World Lines

In Strickland’s Quantum Poetics essay, I found myself wondering about the term “world lines”.  Actually, I found myself wondering about a lot of terms in that essay, but that one stuck with me.  I did a little bit of research: a world line constitutes a spacetime measurement of an object (or a person) with regards to their existence.  It is the “path of that object in 4-dimensional spacetime”, as Wikipedia puts it.  A path.

In Quantum Poetics, Strickland’s very first paragraph on Time Dimensions mentions how new media poetry captures this world line style: “We are taken, not by the site or the map, but the ongoing journey”.  This endless continuation is quite evident in Strickland’s own work.  It’s a journey, from the book WaveSon.nets / Losing L’una to the Vniverse program.  Strickland believes that electronic poetry and literature can bring about a sense of the feeling of time.  Her question of experiencing a world line through new media provides an interesting discussion: does it?

Because I don’t see it.  Perceiving time has always been a difficult enough for me without someone attempting to show the flow of time through poetry.  Strickland proposes that electronic literature explores time dimensions and makes them visible, feel-able.  How could you ever feel time?  It is a concept, an existence in an entirely different dimension from us, unperceivable, immeasurable, uncountable.  We can only imitate the concept with clocks and calendars.  We cannot experience it.  It is beyond our capability.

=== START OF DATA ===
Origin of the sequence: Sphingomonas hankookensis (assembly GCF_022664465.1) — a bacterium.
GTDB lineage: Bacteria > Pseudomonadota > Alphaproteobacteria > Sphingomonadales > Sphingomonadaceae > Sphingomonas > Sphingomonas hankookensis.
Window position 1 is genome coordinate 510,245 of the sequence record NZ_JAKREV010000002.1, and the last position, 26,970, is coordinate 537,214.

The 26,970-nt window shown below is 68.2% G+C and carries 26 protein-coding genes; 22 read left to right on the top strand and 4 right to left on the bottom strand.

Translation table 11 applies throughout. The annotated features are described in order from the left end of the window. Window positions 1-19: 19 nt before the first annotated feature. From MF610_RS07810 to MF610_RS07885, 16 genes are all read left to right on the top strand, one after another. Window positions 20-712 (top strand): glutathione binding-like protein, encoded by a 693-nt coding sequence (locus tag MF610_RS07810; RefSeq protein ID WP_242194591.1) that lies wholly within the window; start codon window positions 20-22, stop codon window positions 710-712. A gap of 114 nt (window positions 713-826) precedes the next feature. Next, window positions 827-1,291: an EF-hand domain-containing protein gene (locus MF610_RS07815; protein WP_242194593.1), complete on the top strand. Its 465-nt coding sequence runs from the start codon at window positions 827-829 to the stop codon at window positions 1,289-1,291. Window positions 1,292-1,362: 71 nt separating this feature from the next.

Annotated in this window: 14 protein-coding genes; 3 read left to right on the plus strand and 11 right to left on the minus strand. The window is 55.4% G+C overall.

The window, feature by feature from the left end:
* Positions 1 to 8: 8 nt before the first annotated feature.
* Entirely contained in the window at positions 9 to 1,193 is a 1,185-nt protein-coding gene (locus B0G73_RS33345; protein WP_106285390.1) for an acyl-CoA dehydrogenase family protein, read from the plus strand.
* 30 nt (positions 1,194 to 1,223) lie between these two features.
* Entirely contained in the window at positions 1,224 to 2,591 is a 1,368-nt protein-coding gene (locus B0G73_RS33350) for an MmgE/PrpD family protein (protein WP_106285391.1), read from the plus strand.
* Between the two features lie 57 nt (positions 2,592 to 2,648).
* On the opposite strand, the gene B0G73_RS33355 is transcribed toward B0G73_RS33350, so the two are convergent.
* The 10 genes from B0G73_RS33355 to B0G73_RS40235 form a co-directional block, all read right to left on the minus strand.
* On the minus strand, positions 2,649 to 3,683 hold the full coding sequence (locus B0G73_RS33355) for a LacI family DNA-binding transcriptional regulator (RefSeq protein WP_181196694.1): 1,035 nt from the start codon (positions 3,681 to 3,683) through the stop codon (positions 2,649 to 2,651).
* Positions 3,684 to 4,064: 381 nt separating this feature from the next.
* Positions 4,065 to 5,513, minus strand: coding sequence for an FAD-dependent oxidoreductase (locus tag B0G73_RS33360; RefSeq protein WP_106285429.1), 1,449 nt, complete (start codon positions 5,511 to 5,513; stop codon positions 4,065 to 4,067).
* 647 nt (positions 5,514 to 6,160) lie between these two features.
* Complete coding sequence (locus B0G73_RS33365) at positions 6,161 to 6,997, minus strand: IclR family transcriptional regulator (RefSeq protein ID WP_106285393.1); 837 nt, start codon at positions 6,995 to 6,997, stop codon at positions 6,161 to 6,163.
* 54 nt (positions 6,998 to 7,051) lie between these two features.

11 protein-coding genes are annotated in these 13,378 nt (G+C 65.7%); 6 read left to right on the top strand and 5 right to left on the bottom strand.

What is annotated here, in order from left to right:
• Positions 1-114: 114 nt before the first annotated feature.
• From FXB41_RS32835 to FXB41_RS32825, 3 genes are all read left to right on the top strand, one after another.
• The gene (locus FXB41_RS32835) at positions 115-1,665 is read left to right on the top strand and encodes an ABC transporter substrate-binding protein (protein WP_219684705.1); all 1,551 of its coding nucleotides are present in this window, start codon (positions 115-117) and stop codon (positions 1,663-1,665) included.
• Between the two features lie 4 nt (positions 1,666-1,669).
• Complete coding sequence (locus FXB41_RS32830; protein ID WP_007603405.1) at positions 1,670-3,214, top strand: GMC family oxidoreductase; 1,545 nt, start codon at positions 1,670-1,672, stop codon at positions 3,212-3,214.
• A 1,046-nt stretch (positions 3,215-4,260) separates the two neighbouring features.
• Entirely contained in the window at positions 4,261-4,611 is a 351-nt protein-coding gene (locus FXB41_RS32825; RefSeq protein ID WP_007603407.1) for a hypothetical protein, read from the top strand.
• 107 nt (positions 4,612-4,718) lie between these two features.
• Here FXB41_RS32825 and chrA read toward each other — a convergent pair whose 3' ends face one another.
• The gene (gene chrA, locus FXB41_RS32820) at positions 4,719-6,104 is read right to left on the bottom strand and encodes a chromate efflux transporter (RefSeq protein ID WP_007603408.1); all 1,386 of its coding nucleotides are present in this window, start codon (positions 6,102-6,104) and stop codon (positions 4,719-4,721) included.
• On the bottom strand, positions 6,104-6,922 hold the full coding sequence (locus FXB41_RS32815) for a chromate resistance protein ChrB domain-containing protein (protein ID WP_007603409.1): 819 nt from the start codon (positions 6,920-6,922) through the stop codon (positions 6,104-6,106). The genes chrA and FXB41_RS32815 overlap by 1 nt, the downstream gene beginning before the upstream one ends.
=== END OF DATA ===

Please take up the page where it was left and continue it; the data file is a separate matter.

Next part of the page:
Strickland thinks the Internet may be a rival for time.  She believes the Internet acts as a “fractal tempo tracker”, like the human heart, a beat in tune with several drummers.  She calls attention not to the tempo, but to the intervals, the fluctuations in the rhythm.  The Internet is its own world line, one we created, but when I’m browsing Reddit on my computer, I’m not experiencing a world line, I’m experiencing the Internet, an imitation.

Electronic literature may work on a different level than other literature, but it doesn’t work in a different dimension.  It works toward time, towards understanding and re-understanding our sense of temporality, and cannot yet reach that point.  Strickland believes it already has, and says autostereograms (“Magic Eye” books) are an example of how we already have the capability to understand different levels of information.  Should I cross my eyes while reading the Vniverse to find real meaning?  What is the exact method I must follow?

I liked reading Strickland’s work.  I had issues with it, since narrative exists somewhere imperceptible, or at least damn difficult to find, if it all.  Plus, the way it all connects together with the Vniverse is quite rhizomatic.  But I didn’t find time.  It’s somewhere, but not in quantum poetry.  My experience was with words in a star map, not with a world line.

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One Response to World Lines

  1. Intriguing post. If you’re interested in the conundrum of time, you might be interested in reading chapter 11 of St. Augustine’s Confessions.

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